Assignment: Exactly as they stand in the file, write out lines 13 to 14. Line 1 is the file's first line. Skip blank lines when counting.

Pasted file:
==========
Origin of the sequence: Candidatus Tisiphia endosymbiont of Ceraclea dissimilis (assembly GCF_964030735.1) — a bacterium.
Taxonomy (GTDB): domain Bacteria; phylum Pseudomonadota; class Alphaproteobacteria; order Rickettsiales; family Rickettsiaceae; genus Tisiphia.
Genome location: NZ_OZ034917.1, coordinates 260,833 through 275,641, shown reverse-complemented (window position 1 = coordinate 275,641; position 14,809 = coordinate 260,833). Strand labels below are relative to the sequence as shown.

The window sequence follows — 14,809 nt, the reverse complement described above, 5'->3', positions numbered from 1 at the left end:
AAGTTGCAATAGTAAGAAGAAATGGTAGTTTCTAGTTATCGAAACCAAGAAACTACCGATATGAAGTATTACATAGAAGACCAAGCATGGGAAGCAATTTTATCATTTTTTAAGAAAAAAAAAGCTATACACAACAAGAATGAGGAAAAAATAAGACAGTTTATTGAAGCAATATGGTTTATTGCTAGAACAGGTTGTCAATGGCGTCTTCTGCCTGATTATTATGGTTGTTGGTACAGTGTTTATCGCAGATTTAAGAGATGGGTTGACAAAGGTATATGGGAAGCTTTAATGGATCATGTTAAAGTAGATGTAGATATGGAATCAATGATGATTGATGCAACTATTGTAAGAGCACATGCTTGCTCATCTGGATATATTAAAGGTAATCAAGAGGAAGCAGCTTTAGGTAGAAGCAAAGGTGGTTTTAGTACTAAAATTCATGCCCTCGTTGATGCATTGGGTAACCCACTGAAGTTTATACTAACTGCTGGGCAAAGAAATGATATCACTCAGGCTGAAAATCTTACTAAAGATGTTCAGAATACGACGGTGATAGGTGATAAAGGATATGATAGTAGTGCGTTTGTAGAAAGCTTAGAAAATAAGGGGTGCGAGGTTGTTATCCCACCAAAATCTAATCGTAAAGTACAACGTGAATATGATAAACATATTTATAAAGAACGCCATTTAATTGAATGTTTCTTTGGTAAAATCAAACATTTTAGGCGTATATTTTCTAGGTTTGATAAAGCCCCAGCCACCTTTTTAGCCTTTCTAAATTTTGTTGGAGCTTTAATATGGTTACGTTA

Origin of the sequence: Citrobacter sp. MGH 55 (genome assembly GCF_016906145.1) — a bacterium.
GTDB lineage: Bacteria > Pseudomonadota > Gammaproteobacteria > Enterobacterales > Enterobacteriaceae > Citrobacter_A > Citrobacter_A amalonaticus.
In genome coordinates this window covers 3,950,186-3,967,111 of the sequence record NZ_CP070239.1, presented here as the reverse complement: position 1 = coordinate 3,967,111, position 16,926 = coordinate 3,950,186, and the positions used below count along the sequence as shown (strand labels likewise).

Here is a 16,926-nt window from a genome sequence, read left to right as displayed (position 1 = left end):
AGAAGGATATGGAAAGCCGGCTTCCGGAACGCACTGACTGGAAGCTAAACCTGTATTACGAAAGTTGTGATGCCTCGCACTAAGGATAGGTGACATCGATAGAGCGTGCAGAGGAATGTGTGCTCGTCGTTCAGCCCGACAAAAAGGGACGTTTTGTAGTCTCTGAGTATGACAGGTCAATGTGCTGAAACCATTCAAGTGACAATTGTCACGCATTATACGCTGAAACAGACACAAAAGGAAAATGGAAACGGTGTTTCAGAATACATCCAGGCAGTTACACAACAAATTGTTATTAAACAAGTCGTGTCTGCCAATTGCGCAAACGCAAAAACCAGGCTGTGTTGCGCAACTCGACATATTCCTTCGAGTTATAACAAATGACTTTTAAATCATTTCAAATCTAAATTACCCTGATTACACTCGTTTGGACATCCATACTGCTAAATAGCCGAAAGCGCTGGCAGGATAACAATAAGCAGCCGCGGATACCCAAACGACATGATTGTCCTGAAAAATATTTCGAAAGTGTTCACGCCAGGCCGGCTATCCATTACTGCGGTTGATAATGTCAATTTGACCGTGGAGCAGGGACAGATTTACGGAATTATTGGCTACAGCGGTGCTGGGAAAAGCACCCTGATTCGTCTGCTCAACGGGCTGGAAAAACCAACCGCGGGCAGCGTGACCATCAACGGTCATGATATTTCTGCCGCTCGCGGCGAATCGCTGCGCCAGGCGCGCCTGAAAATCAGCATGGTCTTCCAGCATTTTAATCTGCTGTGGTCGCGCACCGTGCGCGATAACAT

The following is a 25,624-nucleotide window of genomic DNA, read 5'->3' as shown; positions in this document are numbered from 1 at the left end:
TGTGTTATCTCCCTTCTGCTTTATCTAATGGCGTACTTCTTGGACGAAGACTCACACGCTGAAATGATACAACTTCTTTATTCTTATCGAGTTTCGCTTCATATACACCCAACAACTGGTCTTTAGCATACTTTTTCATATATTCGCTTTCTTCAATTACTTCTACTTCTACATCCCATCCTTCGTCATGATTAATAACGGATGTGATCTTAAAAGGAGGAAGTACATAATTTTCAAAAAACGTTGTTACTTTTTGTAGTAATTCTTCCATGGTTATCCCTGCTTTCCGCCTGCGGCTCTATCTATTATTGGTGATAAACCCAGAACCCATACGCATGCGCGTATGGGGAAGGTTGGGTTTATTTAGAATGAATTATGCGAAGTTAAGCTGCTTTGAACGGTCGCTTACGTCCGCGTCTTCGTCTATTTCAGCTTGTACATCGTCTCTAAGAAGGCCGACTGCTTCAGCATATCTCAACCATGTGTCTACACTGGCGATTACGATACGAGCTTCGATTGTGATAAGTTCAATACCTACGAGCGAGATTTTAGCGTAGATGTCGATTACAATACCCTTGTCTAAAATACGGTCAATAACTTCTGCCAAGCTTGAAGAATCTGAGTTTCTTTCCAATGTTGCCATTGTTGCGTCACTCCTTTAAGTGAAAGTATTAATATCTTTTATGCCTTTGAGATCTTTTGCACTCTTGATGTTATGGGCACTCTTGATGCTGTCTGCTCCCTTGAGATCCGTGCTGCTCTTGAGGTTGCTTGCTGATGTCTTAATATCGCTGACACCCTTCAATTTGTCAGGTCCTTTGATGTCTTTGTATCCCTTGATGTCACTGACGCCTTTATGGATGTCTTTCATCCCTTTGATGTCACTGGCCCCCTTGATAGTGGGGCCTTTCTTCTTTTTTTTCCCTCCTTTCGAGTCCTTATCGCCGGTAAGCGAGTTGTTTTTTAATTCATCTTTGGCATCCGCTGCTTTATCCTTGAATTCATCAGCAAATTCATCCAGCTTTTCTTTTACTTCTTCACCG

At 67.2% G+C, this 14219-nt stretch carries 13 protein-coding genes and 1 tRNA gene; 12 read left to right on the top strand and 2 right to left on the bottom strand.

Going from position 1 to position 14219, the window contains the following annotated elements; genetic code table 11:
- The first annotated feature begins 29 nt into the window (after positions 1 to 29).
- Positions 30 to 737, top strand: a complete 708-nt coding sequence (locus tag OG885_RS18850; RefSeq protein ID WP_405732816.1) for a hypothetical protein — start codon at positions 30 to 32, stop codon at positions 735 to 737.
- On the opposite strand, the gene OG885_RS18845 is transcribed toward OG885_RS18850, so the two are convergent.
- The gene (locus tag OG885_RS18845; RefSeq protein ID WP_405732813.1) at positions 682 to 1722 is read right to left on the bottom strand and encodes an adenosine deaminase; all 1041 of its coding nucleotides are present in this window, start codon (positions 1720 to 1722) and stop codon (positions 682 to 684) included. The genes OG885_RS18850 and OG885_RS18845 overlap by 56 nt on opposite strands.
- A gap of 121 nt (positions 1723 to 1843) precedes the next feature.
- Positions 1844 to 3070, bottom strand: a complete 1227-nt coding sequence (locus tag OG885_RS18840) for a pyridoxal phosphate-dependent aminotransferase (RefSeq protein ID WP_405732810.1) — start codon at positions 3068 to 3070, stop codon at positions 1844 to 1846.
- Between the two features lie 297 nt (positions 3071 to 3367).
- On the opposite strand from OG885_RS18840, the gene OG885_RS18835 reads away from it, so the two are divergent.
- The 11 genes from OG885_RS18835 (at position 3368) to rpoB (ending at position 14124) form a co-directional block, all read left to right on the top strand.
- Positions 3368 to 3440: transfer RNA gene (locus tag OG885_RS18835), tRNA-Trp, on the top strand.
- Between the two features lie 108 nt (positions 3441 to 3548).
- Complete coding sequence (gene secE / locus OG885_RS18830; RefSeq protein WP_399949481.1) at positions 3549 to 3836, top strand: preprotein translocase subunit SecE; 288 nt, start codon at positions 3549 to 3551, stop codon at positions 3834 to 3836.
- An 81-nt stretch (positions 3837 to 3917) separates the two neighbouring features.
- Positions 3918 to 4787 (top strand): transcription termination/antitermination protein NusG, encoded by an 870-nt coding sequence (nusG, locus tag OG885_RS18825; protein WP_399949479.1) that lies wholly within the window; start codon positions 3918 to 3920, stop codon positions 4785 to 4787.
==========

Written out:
At 67.2% G+C, this 14219-nt stretch carries 13 protein-coding genes and 1 tRNA gene; 12 read left to right on the top strand and 2 right to left on the bottom strand.

Going from position 1 to position 14219, the window contains the following annotated elements; genetic code table 11: